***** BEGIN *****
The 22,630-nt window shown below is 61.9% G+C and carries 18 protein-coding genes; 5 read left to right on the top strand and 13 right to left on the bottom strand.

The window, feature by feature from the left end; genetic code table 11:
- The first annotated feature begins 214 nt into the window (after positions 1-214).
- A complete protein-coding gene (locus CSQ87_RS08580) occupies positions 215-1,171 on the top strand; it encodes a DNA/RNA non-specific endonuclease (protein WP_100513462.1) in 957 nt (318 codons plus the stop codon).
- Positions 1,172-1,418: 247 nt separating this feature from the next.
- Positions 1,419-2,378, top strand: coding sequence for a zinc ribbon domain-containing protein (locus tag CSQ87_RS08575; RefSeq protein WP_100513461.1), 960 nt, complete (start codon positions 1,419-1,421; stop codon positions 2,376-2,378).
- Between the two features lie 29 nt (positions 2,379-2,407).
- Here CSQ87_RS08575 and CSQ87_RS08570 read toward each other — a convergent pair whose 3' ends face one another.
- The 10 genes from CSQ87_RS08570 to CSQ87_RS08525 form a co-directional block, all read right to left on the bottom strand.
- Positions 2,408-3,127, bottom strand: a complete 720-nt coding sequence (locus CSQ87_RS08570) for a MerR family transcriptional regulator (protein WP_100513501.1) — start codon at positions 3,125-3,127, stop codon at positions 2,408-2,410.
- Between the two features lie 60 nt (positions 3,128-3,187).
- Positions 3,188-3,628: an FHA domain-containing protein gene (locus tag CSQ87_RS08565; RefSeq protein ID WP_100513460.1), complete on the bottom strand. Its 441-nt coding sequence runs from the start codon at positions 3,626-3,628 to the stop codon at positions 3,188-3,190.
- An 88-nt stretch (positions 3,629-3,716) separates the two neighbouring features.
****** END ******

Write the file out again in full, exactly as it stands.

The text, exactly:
The 22,630-nt window shown below is 61.9% G+C and carries 18 protein-coding genes; 5 read left to right on the top strand and 13 right to left on the bottom strand.

The window, feature by feature from the left end; genetic code table 11:
- The first annotated feature begins 214 nt into the window (after positions 1-214).
- A complete protein-coding gene (locus CSQ87_RS08580) occupies positions 215-1,171 on the top strand; it encodes a DNA/RNA non-specific endonuclease (protein WP_100513462.1) in 957 nt (318 codons plus the stop codon).
- Positions 1,172-1,418: 247 nt separating this feature from the next.
- Positions 1,419-2,378, top strand: coding sequence for a zinc ribbon domain-containing protein (locus tag CSQ87_RS08575; RefSeq protein WP_100513461.1), 960 nt, complete (start codon positions 1,419-1,421; stop codon positions 2,376-2,378).
- Between the two features lie 29 nt (positions 2,379-2,407).
- Here CSQ87_RS08575 and CSQ87_RS08570 read toward each other — a convergent pair whose 3' ends face one another.
- The 10 genes from CSQ87_RS08570 to CSQ87_RS08525 form a co-directional block, all read right to left on the bottom strand.
- Positions 2,408-3,127, bottom strand: a complete 720-nt coding sequence (locus CSQ87_RS08570) for a MerR family transcriptional regulator (protein WP_100513501.1) — start codon at positions 3,125-3,127, stop codon at positions 2,408-2,410.
- Between the two features lie 60 nt (positions 3,128-3,187).
- Positions 3,188-3,628: an FHA domain-containing protein gene (locus tag CSQ87_RS08565; RefSeq protein ID WP_100513460.1), complete on the bottom strand. Its 441-nt coding sequence runs from the start codon at positions 3,626-3,628 to the stop codon at positions 3,188-3,190.
- An 88-nt stretch (positions 3,629-3,716) separates the two neighbouring features.